Ronald Coase, Nobel Prize Winner Dies Aged 102
Ronald Coase, the British Nobel Prize winner (1991) has passed away aged 102.
He published his final book, How China Became Capitalist, aged 101! The book details the extraordinary, and often accidental, journey that China has taken over the past thirty years in transforming itself from a closed agrarian socialist economy to an indomitable force in the international arena.
A-level pupils may be most familiar with Coase's work regarding the Coase Theorem (though Coase himself pointedly stated that the theorem was based on perhaps four pages of his 1960 paper The Problem of Social Cost and that the "Coase theorem" is not about his work at all).
That said, the Coase Theorem can be summarised as the following: The theorem states that when trade in an externality is possible and there are no transaction costs, bargaining will lead to an efficient outcome regardless of the initial allocation of property rights. In practice, obstacles to bargaining or poorly defined property rights can prevent Coasian bargaining. (He was a key proponent of treading things like radio spectrum as property to be sold to the highest bidder, so that it would be used more efficiently).
His 1960 paper on The Problem of Social Cost rejected the need for government intervention. To quote the FT, "“The Problem of Social Cost" describes a new approach to the externalities that had troubled an earlier generation of economists – the smoking chimneys and suchlike, when production interfered with others. Yet the amount of smoke would be the same whether the chimney owner had to compensate his neighbours for the damage or the neighbours bribed the factory to restrain its output.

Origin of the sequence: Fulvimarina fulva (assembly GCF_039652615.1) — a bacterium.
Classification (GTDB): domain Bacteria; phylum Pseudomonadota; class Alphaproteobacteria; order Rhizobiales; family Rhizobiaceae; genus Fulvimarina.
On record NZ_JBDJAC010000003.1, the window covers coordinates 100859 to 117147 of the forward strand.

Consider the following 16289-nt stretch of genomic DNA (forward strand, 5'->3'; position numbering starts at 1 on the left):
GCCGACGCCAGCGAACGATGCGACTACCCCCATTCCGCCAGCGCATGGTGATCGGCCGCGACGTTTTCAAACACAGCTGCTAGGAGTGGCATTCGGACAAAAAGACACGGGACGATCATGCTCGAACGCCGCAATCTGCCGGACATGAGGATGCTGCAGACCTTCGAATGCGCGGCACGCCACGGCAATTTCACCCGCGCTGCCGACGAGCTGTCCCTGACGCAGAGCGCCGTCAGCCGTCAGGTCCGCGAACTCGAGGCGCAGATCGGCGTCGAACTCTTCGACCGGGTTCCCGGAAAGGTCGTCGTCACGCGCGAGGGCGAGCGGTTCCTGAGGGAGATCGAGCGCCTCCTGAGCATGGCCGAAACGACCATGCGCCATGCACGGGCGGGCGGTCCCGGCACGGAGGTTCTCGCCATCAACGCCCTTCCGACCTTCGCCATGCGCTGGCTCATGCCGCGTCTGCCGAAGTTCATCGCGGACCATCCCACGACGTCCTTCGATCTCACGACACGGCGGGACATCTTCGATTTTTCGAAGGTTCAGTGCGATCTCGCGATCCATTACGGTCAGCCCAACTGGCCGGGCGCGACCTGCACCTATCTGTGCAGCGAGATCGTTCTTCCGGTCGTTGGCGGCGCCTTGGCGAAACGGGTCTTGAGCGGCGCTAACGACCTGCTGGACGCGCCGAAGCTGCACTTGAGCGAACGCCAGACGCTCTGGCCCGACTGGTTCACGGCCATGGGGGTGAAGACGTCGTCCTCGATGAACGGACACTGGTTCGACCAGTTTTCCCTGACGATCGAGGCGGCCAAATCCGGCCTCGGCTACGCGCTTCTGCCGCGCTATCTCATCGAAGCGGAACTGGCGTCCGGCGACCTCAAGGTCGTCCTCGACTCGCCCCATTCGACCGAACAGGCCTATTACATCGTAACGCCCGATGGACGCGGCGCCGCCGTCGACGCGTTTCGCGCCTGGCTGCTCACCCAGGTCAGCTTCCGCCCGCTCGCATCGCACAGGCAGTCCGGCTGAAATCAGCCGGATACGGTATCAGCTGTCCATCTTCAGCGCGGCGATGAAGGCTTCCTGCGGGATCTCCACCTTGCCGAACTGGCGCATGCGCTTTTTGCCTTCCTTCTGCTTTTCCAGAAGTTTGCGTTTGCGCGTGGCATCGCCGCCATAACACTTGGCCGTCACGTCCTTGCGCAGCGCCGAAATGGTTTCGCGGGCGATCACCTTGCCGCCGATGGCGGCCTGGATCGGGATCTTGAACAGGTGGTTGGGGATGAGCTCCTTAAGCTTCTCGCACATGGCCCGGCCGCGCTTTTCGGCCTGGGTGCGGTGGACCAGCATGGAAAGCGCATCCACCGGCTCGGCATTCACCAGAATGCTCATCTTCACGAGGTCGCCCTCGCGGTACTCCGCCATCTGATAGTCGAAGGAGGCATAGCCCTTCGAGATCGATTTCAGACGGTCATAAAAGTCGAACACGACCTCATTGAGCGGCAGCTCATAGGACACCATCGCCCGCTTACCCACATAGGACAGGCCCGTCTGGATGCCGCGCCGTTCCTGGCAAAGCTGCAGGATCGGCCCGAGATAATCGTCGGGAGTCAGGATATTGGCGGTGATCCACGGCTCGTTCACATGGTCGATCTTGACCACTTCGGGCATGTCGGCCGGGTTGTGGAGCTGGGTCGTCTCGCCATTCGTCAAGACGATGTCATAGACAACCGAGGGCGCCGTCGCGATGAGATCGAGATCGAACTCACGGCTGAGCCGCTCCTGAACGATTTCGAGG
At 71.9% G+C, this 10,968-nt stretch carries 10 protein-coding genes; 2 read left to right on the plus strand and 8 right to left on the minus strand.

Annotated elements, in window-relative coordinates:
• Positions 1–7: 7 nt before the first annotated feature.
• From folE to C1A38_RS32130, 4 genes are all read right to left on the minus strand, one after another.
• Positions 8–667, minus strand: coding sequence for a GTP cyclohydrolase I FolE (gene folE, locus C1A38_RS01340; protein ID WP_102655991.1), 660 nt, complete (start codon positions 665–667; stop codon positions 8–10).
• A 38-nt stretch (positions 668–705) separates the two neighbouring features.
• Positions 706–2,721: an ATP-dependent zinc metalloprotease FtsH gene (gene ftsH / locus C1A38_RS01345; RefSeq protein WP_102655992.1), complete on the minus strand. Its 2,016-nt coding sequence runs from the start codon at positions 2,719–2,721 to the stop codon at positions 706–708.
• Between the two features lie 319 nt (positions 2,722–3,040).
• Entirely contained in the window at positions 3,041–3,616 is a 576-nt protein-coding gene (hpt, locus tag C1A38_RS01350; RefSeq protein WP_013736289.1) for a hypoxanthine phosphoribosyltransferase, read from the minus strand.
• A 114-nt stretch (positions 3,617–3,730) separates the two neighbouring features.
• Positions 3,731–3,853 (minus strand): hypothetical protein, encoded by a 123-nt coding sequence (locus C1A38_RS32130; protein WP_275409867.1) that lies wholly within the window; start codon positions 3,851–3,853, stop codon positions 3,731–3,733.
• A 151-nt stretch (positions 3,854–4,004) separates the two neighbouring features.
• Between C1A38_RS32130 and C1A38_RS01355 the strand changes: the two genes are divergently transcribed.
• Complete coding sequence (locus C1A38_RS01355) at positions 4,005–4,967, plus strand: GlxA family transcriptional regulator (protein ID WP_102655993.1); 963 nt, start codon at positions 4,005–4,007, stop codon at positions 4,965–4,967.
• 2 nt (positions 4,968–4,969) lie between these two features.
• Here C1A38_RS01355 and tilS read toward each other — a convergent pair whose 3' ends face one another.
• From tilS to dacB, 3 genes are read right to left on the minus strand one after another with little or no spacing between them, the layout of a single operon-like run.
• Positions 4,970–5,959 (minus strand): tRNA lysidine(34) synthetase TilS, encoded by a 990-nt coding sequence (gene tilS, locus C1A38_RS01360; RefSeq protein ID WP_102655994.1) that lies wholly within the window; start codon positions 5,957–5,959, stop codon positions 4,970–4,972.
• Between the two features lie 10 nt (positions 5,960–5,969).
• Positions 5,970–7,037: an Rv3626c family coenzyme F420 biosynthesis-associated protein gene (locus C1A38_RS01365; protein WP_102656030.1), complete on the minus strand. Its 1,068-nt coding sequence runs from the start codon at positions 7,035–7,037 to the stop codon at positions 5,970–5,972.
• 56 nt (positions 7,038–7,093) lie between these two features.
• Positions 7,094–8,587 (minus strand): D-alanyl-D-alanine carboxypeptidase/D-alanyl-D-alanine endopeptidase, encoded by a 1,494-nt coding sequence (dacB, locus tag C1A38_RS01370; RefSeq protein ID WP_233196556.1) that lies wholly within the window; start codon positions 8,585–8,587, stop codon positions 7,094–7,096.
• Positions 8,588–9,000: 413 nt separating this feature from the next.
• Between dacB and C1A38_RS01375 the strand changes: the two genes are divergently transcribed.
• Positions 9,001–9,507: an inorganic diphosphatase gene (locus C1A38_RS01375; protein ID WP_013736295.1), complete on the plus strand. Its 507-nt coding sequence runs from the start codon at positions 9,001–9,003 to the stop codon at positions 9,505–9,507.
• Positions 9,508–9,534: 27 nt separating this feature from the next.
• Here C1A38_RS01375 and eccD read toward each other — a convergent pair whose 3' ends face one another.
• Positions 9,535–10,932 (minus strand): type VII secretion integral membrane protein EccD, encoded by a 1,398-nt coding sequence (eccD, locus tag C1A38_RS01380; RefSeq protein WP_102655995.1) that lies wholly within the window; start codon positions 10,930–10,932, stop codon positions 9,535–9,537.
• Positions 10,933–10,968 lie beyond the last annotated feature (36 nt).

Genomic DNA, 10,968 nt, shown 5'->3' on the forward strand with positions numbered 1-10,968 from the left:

This seemed to have a startling consequence. The reason for imposing liability on the factory owner is not justice – the polluter should pay – but efficiency: it is cheaper for the owner to pay the victims than for those who suffer to organise themselves to negotiate with the owner. Legal liability rules should be assessed not for their fairness but for the relative costs they impose.
This approach, drawn from his work, has wide-ranging implications. Market forces drive not only the transactions undertaken within a framework of economic institutions but also the design of economic institutions themselves. If market outcomes are generally efficient, a presumption of efficiency applies not just to the outcomes of the market economy but also to the social framework from which these outcomes emerge – at least at the micro level."
On the other hand, the following blog illustrates the common confusions about Coase's key theorems: http://afinetheorem.wordpress.com/2013/09/03/on-co...
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